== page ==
|Dowagiac Woods Nature Sanctuary|
Dowagiac Woods Nature Sanctuary
Location within the state of Michigan
|Location||Lower Peninsula, Cass County, Michigan USA|
|Nearest city||Dowagiac, Michigan|
|Area||384 acres (155 ha)|
|Governing body||Michigan Nature Assoc. (non-profit)|
Dowagiac Woods Nature Sanctuary, commonly referred to as Dowagiac Woods, is a 384-acre (155 ha) woods located in Cass County, Michigan. It is maintained and preserved by the Michigan Nature Association which is a non-profit organization dedicated to protecting Michigan's exceptional natural habitats and extraordinary and endangered plants and animals.
This woods was virtually unknown even to people living nearby until 1975, when it came to the attention of the Michigan Nature Association because of a report from a member that Blue-eyed Mary grew there. Response to an appeal by the Michigan Nature Association in 1981 for $110,000 to purchase the woods was overwhelming. Despite poor economic conditions in the state at the time, the campaign was completed in one year. Over 550 individual contributions were given, climaxed by a $20,000 grant from the Kresge Foundation. In a marvelous show of cooperation, twenty percent of the amount needed was raised in Cass County alone.
In February 2009, MNA purchased adjacent acreage to expand Dowagiac Woods to 384 acres (155 ha). It is MNA’s largest sanctuary in the Lower Peninsula.
About the Sanctuary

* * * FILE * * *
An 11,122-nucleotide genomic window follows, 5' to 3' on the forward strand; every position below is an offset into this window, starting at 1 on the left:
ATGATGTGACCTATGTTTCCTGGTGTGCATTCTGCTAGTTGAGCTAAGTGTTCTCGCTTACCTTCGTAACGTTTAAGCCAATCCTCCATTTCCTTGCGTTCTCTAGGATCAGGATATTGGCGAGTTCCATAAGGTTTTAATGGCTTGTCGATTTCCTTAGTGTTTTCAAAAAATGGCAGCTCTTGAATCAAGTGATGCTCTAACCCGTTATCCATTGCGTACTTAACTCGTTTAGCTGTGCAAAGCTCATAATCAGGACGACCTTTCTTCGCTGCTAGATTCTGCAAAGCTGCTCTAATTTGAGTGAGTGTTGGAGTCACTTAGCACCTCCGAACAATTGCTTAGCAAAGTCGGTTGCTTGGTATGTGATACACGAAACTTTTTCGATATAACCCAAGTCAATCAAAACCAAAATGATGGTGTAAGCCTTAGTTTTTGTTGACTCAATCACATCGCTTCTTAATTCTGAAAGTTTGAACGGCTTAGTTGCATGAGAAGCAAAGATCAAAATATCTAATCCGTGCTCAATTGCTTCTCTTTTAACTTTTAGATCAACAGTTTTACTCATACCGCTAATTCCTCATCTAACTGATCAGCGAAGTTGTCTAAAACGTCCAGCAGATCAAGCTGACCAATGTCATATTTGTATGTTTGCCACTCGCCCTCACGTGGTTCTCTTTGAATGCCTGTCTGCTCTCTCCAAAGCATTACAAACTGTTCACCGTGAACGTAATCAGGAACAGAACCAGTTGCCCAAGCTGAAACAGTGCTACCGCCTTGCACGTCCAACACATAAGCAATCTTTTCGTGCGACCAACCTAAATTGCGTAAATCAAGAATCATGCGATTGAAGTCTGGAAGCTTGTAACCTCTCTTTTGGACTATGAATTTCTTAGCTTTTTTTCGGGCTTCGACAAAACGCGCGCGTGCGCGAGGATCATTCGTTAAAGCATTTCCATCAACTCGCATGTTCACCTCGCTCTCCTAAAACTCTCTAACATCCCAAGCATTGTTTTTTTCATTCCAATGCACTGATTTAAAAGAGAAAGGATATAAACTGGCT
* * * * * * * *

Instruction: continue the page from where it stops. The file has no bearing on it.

Plants flourish at Dowagiac Woods in countless numbers. Over fifty species of wildflowers bloom in the spring. After the first flowers open, hepatica and bloodroot start, quickly followed by a profusion of blooming that continues right up through the time of Trillium grandiflorum. The tulip tree occurs in great numbers in the central forest, which is on slightly higher ground than the lowlands. Buds of the tulip tree unfold early.
A top attraction in the Dowagiac Woods Nature Sanctuary is the abundance of blue-eyed Mary, Collinsia verna. For six full weeks, beginning early in April, it reigns supreme. Over 150 beds can be seen from the trail, each averaging ten by twenty feet square.
Nearly fifty kinds of trees have been found at Dowagiac Woods Nature Sanctuary, including blue beech, black ash, black walnut and hackberry. The Ohio buckeye also thrives here in all sizes, from seedlings to one very tall tree that two people can scarcely reach around. The buckeye is the first tree to leaf out in the spring and blooms in late April.